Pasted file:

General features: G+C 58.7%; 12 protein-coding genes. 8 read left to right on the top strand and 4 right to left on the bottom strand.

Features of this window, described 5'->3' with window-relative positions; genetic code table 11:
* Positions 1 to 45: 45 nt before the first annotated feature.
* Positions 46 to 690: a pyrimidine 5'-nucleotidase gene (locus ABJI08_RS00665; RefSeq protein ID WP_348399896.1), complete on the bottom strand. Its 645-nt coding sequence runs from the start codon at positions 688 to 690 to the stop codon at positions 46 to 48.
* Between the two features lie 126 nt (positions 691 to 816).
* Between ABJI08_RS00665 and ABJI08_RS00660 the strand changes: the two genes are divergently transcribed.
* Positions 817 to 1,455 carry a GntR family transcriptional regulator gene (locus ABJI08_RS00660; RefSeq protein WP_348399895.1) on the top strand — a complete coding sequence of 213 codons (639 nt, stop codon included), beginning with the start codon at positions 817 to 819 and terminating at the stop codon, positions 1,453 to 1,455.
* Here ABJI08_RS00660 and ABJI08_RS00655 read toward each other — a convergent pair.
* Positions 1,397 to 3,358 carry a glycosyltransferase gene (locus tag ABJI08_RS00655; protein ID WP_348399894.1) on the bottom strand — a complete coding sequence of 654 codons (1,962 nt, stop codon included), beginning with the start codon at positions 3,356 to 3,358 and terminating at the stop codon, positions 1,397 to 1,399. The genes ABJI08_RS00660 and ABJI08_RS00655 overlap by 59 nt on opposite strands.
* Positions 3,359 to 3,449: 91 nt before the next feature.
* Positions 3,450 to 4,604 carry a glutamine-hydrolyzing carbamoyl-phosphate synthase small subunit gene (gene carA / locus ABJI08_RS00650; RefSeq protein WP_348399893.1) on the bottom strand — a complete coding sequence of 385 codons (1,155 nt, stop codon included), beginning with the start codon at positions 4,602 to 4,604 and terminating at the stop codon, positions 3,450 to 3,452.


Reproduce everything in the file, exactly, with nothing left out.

General features: G+C 58.7%; 12 protein-coding genes. 8 read left to right on the top strand and 4 right to left on the bottom strand.

Features of this window, described 5'->3' with window-relative positions; genetic code table 11:
* Positions 1 to 45: 45 nt before the first annotated feature.
* Positions 46 to 690: a pyrimidine 5'-nucleotidase gene (locus ABJI08_RS00665; RefSeq protein ID WP_348399896.1), complete on the bottom strand. Its 645-nt coding sequence runs from the start codon at positions 688 to 690 to the stop codon at positions 46 to 48.
* Between the two features lie 126 nt (positions 691 to 816).
* Between ABJI08_RS00665 and ABJI08_RS00660 the strand changes: the two genes are divergently transcribed.
* Positions 817 to 1,455 carry a GntR family transcriptional regulator gene (locus ABJI08_RS00660; RefSeq protein WP_348399895.1) on the top strand — a complete coding sequence of 213 codons (639 nt, stop codon included), beginning with the start codon at positions 817 to 819 and terminating at the stop codon, positions 1,453 to 1,455.
* Here ABJI08_RS00660 and ABJI08_RS00655 read toward each other — a convergent pair.
* Positions 1,397 to 3,358 carry a glycosyltransferase gene (locus tag ABJI08_RS00655; protein ID WP_348399894.1) on the bottom strand — a complete coding sequence of 654 codons (1,962 nt, stop codon included), beginning with the start codon at positions 3,356 to 3,358 and terminating at the stop codon, positions 1,397 to 1,399. The genes ABJI08_RS00660 and ABJI08_RS00655 overlap by 59 nt on opposite strands.
* Positions 3,359 to 3,449: 91 nt before the next feature.
* Positions 3,450 to 4,604 carry a glutamine-hydrolyzing carbamoyl-phosphate synthase small subunit gene (gene carA / locus ABJI08_RS00650; RefSeq protein WP_348399893.1) on the bottom strand — a complete coding sequence of 385 codons (1,155 nt, stop codon included), beginning with the start codon at positions 4,602 to 4,604 and terminating at the stop codon, positions 3,450 to 3,452.